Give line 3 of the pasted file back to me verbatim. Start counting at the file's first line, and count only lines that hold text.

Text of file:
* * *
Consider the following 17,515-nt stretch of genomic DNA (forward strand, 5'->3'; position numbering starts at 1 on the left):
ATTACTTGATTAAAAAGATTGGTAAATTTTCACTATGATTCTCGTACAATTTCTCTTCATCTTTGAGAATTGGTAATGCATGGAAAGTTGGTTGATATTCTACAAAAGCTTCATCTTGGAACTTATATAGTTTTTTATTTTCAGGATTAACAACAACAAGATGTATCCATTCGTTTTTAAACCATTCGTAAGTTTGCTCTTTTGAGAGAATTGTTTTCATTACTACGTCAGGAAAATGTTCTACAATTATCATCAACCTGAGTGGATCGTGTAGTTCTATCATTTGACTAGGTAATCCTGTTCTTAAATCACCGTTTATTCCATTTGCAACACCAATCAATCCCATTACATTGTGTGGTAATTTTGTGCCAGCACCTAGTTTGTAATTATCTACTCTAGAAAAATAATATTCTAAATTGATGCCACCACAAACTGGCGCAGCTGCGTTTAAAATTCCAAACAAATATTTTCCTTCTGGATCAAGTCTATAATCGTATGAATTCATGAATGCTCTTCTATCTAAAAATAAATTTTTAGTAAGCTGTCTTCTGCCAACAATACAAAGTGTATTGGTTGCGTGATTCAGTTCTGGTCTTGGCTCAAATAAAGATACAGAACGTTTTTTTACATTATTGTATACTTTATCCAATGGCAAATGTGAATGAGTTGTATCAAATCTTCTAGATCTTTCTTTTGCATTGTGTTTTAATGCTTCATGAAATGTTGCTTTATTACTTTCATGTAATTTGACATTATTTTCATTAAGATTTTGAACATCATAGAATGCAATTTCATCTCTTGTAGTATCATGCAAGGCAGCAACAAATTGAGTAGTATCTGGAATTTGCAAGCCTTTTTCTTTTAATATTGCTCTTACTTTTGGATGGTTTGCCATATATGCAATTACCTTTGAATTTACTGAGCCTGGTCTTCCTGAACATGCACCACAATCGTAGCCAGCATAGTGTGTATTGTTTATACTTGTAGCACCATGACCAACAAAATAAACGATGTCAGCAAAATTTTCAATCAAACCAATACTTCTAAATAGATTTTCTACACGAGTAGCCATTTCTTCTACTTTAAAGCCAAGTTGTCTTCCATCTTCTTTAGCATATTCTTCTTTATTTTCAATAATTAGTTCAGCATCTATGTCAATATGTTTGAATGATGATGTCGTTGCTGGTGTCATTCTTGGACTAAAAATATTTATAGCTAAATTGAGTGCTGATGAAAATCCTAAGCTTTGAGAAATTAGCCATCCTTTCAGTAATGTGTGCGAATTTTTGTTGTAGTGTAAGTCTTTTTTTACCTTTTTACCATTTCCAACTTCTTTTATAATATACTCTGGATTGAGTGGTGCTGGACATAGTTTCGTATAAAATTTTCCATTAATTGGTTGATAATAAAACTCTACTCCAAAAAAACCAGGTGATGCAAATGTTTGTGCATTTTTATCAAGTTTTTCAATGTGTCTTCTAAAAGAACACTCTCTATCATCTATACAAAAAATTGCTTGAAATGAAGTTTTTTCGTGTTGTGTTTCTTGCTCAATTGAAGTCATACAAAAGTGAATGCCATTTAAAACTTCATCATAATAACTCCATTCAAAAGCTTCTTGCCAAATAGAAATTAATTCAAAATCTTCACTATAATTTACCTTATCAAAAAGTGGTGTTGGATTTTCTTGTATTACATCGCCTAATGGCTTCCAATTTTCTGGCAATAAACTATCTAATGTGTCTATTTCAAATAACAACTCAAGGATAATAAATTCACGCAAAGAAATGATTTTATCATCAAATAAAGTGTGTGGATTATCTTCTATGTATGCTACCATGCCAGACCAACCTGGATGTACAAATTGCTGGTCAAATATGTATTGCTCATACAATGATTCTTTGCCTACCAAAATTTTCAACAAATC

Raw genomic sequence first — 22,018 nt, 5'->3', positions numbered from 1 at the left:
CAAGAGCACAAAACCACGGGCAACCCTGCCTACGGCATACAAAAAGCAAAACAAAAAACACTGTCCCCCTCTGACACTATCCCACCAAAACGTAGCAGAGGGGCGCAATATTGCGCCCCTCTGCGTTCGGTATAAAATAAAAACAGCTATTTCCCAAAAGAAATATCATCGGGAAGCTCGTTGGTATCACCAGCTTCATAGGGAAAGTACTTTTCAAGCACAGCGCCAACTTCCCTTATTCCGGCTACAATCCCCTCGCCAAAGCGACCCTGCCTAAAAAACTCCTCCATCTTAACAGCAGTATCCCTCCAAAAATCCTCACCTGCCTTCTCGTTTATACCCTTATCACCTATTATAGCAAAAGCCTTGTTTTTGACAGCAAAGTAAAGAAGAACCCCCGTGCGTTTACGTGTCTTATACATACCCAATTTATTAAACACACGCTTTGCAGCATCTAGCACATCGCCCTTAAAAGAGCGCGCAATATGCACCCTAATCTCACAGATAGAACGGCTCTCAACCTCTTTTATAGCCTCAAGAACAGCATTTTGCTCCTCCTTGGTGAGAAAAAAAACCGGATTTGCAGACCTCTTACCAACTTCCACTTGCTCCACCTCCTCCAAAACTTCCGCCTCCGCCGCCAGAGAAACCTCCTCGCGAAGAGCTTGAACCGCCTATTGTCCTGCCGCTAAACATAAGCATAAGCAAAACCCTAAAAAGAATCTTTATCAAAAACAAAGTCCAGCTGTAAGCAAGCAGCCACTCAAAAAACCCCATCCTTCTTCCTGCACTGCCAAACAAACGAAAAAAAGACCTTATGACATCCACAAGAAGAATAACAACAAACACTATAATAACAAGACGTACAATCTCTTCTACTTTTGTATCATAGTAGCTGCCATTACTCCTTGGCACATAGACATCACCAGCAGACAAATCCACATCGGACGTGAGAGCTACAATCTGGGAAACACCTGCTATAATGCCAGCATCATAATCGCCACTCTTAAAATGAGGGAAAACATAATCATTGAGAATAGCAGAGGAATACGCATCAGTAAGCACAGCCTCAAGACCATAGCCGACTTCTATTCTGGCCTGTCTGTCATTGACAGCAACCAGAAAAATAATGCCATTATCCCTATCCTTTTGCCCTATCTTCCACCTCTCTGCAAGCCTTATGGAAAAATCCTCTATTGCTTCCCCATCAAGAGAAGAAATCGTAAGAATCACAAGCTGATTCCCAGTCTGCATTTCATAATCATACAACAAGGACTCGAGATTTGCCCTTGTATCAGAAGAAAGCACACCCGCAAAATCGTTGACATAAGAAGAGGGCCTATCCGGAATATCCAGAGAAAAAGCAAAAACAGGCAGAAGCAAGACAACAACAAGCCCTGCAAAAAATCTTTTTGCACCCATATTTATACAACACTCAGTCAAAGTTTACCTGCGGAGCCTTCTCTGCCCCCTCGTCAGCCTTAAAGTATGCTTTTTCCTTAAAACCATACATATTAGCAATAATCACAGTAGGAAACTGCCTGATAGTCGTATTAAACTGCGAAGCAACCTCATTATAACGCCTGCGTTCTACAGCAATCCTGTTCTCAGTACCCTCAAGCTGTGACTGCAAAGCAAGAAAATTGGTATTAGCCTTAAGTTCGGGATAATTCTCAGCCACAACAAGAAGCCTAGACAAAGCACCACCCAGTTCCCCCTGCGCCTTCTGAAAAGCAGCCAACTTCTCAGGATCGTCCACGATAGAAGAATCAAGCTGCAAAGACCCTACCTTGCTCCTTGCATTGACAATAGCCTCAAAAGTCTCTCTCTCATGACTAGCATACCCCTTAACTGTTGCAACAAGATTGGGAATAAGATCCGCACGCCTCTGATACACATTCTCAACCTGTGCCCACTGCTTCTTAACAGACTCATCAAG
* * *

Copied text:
Raw genomic sequence first — 22,018 nt, 5'->3', positions numbered from 1 at the left: